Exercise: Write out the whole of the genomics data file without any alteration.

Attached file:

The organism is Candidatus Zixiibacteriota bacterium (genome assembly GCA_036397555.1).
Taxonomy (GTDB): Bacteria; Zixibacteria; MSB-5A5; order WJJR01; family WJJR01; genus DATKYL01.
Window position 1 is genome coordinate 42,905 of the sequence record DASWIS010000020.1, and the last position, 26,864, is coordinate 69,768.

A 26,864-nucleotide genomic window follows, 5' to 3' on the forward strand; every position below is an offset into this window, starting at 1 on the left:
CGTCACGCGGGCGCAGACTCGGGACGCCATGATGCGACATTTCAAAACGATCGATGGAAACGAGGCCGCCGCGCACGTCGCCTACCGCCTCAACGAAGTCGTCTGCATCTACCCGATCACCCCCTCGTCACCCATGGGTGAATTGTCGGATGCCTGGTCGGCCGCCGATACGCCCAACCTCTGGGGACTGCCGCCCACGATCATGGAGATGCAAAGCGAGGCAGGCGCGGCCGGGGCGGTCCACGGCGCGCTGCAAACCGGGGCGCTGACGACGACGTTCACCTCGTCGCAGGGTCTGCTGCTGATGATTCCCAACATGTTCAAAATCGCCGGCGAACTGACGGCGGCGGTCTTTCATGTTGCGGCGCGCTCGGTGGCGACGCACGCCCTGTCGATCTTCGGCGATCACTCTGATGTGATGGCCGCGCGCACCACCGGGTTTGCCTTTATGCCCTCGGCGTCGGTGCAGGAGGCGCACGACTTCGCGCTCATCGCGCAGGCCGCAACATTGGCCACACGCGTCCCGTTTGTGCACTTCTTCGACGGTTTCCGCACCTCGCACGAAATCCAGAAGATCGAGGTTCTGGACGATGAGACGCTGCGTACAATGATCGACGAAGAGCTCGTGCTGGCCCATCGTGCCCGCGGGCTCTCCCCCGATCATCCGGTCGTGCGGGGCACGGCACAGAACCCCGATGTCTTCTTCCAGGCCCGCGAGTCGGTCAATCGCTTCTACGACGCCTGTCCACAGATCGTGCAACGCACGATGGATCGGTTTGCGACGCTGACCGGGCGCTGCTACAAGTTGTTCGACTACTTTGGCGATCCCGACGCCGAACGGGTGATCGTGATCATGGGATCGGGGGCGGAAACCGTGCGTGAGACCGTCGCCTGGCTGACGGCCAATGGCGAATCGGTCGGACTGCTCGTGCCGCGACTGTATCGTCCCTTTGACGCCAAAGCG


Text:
The organism is Candidatus Zixiibacteriota bacterium (genome assembly GCA_036397555.1).
Taxonomy (GTDB): Bacteria; Zixibacteria; MSB-5A5; order WJJR01; family WJJR01; genus DATKYL01.
Window position 1 is genome coordinate 42,905 of the sequence record DASWIS010000020.1, and the last position, 26,864, is coordinate 69,768.

A 26,864-nucleotide genomic window follows, 5' to 3' on the forward strand; every position below is an offset into this window, starting at 1 on the left:
CGTCACGCGGGCGCAGACTCGGGACGCCATGATGCGACATTTCAAAACGATCGATGGAAACGAGGCCGCCGCGCACGTCGCCTACCGCCTCAACGAAGTCGTCTGCATCTACCCGATCACCCCCTCGTCACCCATGGGTGAATTGTCGGATGCCTGGTCGGCCGCCGATACGCCCAACCTCTGGGGACTGCCGCCCACGATCATGGAGATGCAAAGCGAGGCAGGCGCGGCCGGGGCGGTCCACGGCGCGCTGCAAACCGGGGCGCTGACGACGACGTTCACCTCGTCGCAGGGTCTGCTGCTGATGATTCCCAACATGTTCAAAATCGCCGGCGAACTGACGGCGGCGGTCTTTCATGTTGCGGCGCGCTCGGTGGCGACGCACGCCCTGTCGATCTTCGGCGATCACTCTGATGTGATGGCCGCGCGCACCACCGGGTTTGCCTTTATGCCCTCGGCGTCGGTGCAGGAGGCGCACGACTTCGCGCTCATCGCGCAGGCCGCAACATTGGCCACACGCGTCCCGTTTGTGCACTTCTTCGACGGTTTCCGCACCTCGCACGAAATCCAGAAGATCGAGGTTCTGGACGATGAGACGCTGCGTACAATGATCGACGAAGAGCTCGTGCTGGCCCATCGTGCCCGCGGGCTCTCCCCCGATCATCCGGTCGTGCGGGGCACGGCACAGAACCCCGATGTCTTCTTCCAGGCCCGCGAGTCGGTCAATCGCTTCTACGACGCCTGTCCACAGATCGTGCAACGCACGATGGATCGGTTTGCGACGCTGACCGGGCGCTGCTACAAGTTGTTCGACTACTTTGGCGATCCCGACGCCGAACGGGTGATCGTGATCATGGGATCGGGGGCGGAAACCGTGCGTGAGACCGTCGCCTGGCTGACGGCCAATGGCGAATCGGTCGGACTGCTCGTGCCGCGACTGTATCGTCCCTTTGACGCCAAAGCG